No, I'm not invoking the b.s. idea that other professors use. ("You'll end up spending more energy trying to cheat than you would if you studied." I sincerely doubt it, or else we would not have to monitor against cheating.) Rather I'm thinking about a scheme that might increase the number of students with retention of the knowledge. Robert Frank has often decried the inability of former econ students to answer econ questions any more accurately than someone who has never taken a course. So if my intention is solely to increase the number of students retaining long-term economic knowledge, could I institutionalize cheating in a manner that would accomplish this?
Suppose I tell the students that during exams they are allowed to copy the answers of whoever they sit next to, provided they have the permission of the student they are copying from. In most classrooms, a copier would be able to sit on either side of a test-taker, so you would have a 2-1 ratio of copiers to test-takers. Now, instead of appealing to the lower ability students I target the content of the course to a higher level of difficulty and I test more frequently (maybe 4 or 5 per semester). The good students would then sell the rights to copying their exams, and would have a strong incentive to continuously do well in the course. I would provide credible enforcement of contracts. I would expect then, that 1 out of 3 students would develop a superior command of economic principles, while the other 2 would have forgotten them anyway within a few months of the course.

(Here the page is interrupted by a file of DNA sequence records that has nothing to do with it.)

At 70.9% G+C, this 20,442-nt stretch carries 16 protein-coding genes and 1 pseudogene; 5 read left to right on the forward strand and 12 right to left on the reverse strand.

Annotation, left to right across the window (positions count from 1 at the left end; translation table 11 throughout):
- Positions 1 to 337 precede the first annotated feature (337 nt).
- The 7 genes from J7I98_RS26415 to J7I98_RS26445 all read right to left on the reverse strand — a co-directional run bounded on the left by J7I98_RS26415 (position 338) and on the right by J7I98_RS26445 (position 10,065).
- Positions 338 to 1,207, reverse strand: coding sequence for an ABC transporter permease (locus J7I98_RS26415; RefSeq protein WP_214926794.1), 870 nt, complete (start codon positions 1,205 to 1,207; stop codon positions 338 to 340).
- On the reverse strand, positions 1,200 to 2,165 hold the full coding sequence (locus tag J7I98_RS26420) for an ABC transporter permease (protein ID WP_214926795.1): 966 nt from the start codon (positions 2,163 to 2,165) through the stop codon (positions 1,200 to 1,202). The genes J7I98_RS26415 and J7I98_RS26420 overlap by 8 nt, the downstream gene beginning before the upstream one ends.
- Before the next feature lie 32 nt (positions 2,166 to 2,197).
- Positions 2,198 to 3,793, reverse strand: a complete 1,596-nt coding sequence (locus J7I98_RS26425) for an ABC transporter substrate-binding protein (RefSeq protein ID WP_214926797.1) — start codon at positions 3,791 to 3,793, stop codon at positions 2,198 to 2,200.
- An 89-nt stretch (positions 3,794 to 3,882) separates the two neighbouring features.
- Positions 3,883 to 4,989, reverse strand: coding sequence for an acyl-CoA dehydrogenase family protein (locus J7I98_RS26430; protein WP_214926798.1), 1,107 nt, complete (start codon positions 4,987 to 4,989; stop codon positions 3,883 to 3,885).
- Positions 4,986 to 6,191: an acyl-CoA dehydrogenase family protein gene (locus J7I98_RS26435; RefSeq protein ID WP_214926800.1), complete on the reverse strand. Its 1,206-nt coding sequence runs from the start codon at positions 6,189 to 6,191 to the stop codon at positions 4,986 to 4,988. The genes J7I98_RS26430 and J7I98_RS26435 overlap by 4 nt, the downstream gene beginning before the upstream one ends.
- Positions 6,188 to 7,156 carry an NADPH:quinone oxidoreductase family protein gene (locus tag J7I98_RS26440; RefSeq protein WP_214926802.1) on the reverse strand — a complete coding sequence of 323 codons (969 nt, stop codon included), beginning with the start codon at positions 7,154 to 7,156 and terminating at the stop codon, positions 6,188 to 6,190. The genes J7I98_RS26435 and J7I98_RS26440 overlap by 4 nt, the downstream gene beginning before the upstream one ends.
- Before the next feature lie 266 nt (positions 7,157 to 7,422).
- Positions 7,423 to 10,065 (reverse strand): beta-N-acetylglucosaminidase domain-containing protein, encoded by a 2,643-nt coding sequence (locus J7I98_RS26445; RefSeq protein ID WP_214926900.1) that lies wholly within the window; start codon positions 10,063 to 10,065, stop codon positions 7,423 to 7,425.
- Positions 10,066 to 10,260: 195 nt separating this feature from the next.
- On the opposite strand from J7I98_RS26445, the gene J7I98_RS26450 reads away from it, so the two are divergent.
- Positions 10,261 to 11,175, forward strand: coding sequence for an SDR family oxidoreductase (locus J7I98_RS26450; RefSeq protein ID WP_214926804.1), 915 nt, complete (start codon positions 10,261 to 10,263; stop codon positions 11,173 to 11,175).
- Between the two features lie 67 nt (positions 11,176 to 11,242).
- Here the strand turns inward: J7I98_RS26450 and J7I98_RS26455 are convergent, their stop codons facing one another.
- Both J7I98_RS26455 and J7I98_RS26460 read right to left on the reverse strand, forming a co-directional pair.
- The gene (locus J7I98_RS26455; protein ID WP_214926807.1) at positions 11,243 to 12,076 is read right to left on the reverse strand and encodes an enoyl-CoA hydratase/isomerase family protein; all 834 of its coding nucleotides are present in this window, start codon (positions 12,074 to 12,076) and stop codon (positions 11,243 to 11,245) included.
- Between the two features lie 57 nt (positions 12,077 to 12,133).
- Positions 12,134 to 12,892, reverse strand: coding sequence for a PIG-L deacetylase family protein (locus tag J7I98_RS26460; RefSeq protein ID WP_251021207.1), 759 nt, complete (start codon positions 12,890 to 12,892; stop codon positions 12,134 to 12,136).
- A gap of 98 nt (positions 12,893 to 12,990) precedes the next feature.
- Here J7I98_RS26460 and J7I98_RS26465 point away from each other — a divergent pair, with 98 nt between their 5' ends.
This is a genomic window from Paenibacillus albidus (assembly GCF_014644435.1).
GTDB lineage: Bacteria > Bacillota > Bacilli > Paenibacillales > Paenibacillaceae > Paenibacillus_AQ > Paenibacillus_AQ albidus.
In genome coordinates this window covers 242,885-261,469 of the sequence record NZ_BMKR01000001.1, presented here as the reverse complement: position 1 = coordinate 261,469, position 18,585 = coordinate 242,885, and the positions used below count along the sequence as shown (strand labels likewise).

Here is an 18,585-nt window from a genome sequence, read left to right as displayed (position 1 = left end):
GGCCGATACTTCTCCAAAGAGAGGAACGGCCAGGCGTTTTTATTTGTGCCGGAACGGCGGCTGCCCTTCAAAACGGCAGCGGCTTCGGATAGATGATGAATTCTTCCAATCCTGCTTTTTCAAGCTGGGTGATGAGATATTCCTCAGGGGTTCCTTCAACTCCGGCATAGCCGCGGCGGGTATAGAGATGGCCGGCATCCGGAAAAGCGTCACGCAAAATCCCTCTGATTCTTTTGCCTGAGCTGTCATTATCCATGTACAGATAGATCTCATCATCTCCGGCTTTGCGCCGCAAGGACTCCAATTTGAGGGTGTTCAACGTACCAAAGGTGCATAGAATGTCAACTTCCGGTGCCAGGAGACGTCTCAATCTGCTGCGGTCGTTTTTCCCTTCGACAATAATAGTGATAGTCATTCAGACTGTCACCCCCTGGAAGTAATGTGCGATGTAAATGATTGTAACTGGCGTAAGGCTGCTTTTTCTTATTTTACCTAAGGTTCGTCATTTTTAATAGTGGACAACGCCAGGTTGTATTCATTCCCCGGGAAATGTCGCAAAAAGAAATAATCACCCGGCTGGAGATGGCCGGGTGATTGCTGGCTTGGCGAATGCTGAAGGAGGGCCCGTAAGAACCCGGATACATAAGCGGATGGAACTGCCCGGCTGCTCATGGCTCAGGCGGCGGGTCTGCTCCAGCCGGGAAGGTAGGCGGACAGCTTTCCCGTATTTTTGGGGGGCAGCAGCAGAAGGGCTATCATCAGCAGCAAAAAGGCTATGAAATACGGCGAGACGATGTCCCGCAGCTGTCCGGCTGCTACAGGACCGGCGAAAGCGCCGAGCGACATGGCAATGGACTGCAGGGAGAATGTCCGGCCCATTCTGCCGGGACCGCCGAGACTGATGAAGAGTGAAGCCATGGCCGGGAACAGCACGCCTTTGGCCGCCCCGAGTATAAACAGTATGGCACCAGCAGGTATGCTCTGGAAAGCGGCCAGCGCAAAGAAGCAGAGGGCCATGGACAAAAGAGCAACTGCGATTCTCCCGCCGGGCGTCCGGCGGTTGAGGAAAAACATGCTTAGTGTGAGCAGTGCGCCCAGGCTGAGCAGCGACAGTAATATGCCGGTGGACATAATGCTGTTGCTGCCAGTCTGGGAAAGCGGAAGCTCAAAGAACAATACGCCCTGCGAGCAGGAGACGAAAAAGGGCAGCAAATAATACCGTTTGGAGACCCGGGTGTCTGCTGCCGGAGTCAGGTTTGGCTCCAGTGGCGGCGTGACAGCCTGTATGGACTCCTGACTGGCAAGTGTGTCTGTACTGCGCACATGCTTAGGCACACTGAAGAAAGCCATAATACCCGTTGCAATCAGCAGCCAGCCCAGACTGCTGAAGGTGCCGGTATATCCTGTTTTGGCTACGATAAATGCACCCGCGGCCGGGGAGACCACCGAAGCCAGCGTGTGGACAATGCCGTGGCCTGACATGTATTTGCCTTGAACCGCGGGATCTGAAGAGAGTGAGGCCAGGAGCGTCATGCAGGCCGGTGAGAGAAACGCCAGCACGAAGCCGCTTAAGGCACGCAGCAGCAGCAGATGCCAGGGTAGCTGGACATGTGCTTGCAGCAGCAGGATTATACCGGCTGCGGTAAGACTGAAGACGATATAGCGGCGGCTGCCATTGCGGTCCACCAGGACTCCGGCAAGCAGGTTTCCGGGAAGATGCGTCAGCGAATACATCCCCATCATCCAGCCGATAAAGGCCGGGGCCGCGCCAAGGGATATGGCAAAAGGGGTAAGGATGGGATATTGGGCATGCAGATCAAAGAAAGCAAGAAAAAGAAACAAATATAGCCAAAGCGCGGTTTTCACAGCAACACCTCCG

So, tell me where I go wrong in my logic, or what corrections would be needed to make this system work. No need to point out that the University would never allow this, as it undermines their principal reason for existing -- to signal productivity.